The issue carries some thoughts out of the recently completed “Necrosha” storyline and polishes up Dazzler’s skates. Jim McCann delivers a “Greatest Hits” comic album of Dazzler’s best material. The story seems familiar — protagonist is set against their relative/peer, but wishes to save their foe instead of defeating that foe — but the setting for this version of that familiar tale is Murderworld.
Arcade is set somewhere between Danny Bonaduce and Bruno Tonioli (who come to think of it might both simply be shards of a Dana Carvey routine) in this story, but it quickly becomes clear that Arcade is little more than a plot device, an accessory for McCann to tell the story he wants to tell — a confrontation between siblings. Honestly, is there any X-Men related character that doesn’t have an evil sibling/parent/clone running around?
Over the course of this special, Dazzler fights the Grapplers, Enchantress, Dr. Doom, and Klaw — a man made of living sound that Dazzler once “killed” before. All of these foes are set upon Alison Blaire by her half-sister, Lois London.
Art can really make or break a book like this, and in this case, the art team helps make this book interesting. The art between Andrasofszky and Perez is not played to distinction, but rather toned down so the two styles blend one to the next. Flipping back and forth and scrutinizing the art a little further, it struck me as being similar to the difference on “Uncanny X-Men” (and this is a long time ago) between Marc Silvestri and Alan Davis. Both artists are good at what they do, but their styles are so very different. Andrasofszky’s art is photo-influenced, placing emphasis on what is drawn onto the page. Perez’s work is more lively, more animated, but also more cartoon-inspired, allowing inference to take control of how the panels are depicted. Perez’s work is more suited to this story, in my opinion, but that may be influenced by the fact that Perez drew the tussle between Dazzler and Klaw.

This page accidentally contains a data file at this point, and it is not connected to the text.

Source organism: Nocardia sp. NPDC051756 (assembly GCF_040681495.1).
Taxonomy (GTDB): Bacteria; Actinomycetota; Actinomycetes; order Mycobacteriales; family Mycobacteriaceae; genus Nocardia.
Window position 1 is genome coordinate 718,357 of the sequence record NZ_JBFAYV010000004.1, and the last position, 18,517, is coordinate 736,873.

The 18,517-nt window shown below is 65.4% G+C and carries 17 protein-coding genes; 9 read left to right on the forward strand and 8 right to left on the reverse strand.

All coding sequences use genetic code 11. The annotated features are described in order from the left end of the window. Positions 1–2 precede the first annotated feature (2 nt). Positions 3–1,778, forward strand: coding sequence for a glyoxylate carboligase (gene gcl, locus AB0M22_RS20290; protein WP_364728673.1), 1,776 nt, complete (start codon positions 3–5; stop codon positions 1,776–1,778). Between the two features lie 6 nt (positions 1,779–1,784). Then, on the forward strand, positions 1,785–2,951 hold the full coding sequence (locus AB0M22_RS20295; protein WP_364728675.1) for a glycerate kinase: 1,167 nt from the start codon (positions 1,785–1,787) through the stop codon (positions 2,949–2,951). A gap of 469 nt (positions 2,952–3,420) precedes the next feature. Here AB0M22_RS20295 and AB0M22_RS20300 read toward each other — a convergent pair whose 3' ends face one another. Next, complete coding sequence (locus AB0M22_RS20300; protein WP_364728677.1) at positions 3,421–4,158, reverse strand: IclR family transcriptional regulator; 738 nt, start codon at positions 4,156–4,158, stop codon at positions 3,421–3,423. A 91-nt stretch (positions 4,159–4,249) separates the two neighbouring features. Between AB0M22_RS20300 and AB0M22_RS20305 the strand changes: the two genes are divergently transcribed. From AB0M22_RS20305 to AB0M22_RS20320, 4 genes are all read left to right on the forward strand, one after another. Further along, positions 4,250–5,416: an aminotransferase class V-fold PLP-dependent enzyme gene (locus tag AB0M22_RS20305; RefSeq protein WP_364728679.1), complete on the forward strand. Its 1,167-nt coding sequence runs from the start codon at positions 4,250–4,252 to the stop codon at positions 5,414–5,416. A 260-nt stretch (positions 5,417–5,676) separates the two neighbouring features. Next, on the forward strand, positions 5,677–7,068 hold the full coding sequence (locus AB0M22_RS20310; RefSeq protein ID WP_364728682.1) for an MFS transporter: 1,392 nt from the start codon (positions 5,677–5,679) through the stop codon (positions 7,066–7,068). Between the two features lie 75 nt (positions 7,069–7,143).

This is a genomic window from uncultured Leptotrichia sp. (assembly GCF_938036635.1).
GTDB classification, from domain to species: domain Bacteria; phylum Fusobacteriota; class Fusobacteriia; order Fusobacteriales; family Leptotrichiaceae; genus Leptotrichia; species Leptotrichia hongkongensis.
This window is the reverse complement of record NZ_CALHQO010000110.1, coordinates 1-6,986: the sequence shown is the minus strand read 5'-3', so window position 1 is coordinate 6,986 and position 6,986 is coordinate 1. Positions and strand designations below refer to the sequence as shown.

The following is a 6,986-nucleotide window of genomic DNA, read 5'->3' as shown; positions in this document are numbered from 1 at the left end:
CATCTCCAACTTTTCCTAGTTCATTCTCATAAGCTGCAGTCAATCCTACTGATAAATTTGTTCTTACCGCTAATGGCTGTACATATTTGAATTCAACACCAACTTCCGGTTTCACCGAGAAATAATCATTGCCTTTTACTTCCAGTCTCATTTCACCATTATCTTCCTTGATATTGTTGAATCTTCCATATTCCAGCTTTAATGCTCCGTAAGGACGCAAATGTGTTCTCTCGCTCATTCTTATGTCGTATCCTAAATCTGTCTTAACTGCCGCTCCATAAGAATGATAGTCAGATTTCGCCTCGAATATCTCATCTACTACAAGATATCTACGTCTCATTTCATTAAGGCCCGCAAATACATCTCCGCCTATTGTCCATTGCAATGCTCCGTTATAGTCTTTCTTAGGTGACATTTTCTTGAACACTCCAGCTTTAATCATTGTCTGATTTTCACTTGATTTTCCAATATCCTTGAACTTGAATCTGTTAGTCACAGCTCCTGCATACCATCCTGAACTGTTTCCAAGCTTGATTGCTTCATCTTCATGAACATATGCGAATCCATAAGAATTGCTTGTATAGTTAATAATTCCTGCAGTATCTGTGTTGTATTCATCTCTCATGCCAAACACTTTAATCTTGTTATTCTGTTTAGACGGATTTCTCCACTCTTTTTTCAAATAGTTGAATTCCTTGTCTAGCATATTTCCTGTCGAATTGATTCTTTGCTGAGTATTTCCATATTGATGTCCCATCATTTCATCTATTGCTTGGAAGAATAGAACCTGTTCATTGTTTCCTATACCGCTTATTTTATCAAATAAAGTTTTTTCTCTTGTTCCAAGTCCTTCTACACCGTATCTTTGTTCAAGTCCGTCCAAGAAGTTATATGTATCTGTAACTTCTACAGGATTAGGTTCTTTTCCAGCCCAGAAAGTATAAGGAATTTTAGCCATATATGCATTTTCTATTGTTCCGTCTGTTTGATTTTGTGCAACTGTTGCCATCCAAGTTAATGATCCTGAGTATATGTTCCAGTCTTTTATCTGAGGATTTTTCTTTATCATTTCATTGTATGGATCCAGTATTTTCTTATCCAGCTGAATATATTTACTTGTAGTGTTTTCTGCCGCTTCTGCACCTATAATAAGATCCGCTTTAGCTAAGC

Ciregia’s art in the second story appears to be heavily influenced by Cliff Chiang, but doesn’t carry the same weight as Chiang’s drawings. It’s lighter and more airy than the other two artists that drew the first story, but it, therefore, doesn’t seem quite as impactful. It is, however, well suited for the story which is a conversation between Dazzler and her mother.
The true story here is Dazzler figuring out what she wants, and what she needs to do for herself. I’m not completely sold on the need for a Dazzler series, nor do I think this story is strong enough to warrant anything further than a backup tale or additional one-shot, but given the potential for a character like Dazzler — she’s a widely known mutant who has had a successful entertainment-based career and needs to stage a comeback — I can see Marvel granting this character more story time.
As I said before, this is a greatest hits of sorts. Every greatest hits album is extended by a new track or two, and the new tracks offered here are worthy successors to the original. I suppose the next stop is a world tour, which would mean Dazzler would have to join the Avengers, right? I’d check the tour dates and if the concert came close enough and the tickets were cheap enough, I’d go. Of course, I’d want the t-shirt to have some groovy Ramon Perez art on it.